This is how an ugly divorce hurts your child's physical health

This is how an ugly divorce hurts your child's physical health

A nasty divorce can hurt your child in a way you never thought, and that lasts right into adulthood. Find out more now.

We know that divorce may have repercussions on a child's mental and emotional health, especially if the child is caught in a crossfire of hate by the separating parties.

But did you ever think that an ugly divorce could have an impact on a child's physical health too?

New research has confirmed exactly this, with the physical health implications stretching into the child's adult years.

Long-term health impacts

The study - results of which were published in The Proceedings of the National Academy of Sciences - involved 201 healthy adults.

They agreed to be quarantined, where they were exposed to the common cold virus, and monitored for five days after this.

What was found was that those whose parents had divorced when they were children, but not spoken to each other during their childhood were three times as likely to develop a cold, than adults from intact families (all other relevant variables were taken into account).

Also, those whose parents had separated but maintained an amicable relationship with each other during their childhood "showed no increase in risk compared with those from intact families."

According to the report, this study shows that this increased risk of illness is partly related to heightened inflammation from a viral infection.

"Early life stressful experiences do something to our physiology and inflammatory processes that increase the risk for poorer health and chronic illness," said Mr Michael Murphy, a psychology postdoctoral research associate at Carnegie Mellon University.

"This work is a step forward in our understanding of how family stress during childhood may influence a child's susceptibility to disease 20 to 40 years later," he added.

Meanwhile, Mr Sheldon Cohen, a co-author of the study, explained, "Our results target the immune system as an important carrier of the long-term negative impact of early family conflict. They also suggested that all divorces are not equal, with continued communication between parents buffering the deleterious effects of separation on the health trajectories of the children."

Here are some ways that you can help your child through a divorce*

1. Talk it out with your kid

Even though your child may not show any outward emotions about the divorce, chances are she’s hurt and needs you now more than ever before. Try to be a listening ear to her, and encourage her to communicate her feelings.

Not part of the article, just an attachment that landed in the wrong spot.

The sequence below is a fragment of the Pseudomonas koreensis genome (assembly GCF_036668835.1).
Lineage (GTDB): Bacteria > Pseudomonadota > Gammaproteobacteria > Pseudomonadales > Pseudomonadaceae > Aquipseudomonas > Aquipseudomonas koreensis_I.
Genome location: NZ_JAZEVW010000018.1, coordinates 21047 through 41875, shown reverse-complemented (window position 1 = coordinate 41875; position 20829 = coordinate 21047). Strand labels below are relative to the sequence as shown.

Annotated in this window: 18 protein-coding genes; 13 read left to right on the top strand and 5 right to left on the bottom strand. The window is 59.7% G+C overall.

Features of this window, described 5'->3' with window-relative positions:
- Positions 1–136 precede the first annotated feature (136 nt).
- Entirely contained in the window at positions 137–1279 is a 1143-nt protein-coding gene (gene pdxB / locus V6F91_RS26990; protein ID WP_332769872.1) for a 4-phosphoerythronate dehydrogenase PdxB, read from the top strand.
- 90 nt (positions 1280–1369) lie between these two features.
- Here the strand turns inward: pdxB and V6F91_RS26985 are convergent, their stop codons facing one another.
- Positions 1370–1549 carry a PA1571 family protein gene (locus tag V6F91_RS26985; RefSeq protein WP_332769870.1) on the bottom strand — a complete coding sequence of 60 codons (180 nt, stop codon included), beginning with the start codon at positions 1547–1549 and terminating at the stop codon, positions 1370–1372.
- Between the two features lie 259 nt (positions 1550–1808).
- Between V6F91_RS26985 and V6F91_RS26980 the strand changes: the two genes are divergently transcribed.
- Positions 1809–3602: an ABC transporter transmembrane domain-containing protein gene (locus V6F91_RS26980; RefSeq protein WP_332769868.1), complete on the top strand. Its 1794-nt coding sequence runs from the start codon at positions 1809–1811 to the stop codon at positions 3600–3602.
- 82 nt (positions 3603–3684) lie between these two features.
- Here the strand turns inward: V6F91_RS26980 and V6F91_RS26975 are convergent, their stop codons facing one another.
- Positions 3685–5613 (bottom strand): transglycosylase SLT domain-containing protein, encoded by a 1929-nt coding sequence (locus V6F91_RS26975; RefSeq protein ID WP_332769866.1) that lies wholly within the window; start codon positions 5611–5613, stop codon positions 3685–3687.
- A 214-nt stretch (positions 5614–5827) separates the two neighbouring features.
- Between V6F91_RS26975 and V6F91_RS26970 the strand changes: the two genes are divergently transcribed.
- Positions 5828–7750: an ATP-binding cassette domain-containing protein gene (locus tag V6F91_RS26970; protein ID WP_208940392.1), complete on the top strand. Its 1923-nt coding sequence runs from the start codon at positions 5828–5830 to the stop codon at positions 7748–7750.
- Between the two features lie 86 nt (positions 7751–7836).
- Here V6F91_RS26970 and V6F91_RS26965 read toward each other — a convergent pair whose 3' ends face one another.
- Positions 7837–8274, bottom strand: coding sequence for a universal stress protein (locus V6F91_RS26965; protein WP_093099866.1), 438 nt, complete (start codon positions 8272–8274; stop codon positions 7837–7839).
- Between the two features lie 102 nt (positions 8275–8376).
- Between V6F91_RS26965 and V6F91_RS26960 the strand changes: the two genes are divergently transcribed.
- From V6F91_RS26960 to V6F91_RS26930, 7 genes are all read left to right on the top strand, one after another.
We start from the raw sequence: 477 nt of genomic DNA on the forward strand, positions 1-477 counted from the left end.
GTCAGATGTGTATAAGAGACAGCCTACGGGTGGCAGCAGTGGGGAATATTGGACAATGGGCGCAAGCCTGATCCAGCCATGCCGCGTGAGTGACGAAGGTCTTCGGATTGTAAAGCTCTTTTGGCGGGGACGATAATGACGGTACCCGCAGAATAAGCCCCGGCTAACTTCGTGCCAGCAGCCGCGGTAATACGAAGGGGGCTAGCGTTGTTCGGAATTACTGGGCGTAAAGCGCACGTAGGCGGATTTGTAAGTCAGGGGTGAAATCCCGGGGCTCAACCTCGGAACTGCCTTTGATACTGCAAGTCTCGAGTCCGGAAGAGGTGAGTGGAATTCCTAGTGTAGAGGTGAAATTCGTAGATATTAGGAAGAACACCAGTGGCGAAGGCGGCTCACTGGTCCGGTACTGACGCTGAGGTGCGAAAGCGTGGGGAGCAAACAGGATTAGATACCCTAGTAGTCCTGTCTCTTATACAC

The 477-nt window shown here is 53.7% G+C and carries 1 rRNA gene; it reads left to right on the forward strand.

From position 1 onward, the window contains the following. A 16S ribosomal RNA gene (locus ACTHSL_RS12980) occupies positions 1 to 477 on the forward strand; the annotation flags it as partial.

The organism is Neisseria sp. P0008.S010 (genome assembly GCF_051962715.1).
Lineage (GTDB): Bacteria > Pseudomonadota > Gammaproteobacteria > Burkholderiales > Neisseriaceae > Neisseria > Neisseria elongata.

If she doesn’t want to talk, you can get her to paint or draw what she’s feeling. Talking things out will definitely give your child a better picture of what is happening rather than hiding the issue from her or avoiding this topic at home. This way your child expresses any need and avoids bottling up her emotions.

2. Spend time with your kid

Use whatever available time to play, cuddle or just read to your child. It won’t harm your young child to let her sleep with you during this stage.

The gain in her security is worth the elbow jabs. It is a good idea to plan out the weekends with your child whether it involves taking them for classes or even shopping! Also try and make it for all their school events like concerts and other performances because these are the small ways to express your love for them.

3. Establish a strong support network

It is important that your child has a strong network around her. Enlist the help of friends, grandparents and teachers. It’s also important to have good same-gendered role models for your child.

This is an important step after the divorce due to your child’s emotional status. It is possible that she refuses to talk to you because she may be blaming you for the loss of the other parent. So it is necessary that she has an appropriate channel for her thoughts and emotions.

4. Consistency is key

Establish a consistent routine and maintain the same standards of discipline that were in place before the divorce. Do not just ‘spoil’ her by trying to compensate the emotional breakdown, instead, try to follow the same methods as you did before the divorce. This will also show your child how strong you are and teach her to be just like you.

Also, follow a parent-child time and use this opportunity to find out about their lives, what happens at school, who their friends are and so on. Similarly you can tell them how your day/week was and how you just want to get back home and spend time with them, this will make them feel very special.

5. Reassure her

One of the saddest things about divorce is that kids realise that it’s possible to stop loving someone. It’s only natural that your child thus fears that you may stop loving her too! It’s vital that you assure her that you love her and that she will always be taken care of and shouldn’t have to worry about anything.

It’s also important to reaffirm that the other parent loves her too and always will. Try and explain to the child that your spouse has only left because you both don’t get along and not because he/she doesn’t love the child.

Explaining and clearing out the child’s doubts will make her feel loved and form them into a strong individual.

6. Set up play dates with other kids from single parent families

Your child might feel that she is the only one who has divorced parents. Help her feel less ostracized by introducing her to other kids who are also from single parent families.

*This section is republished with permission from: Divorce and your kids: What can you do to make it easier? 

*This article is republished with permission from theAsianparent Singapore.

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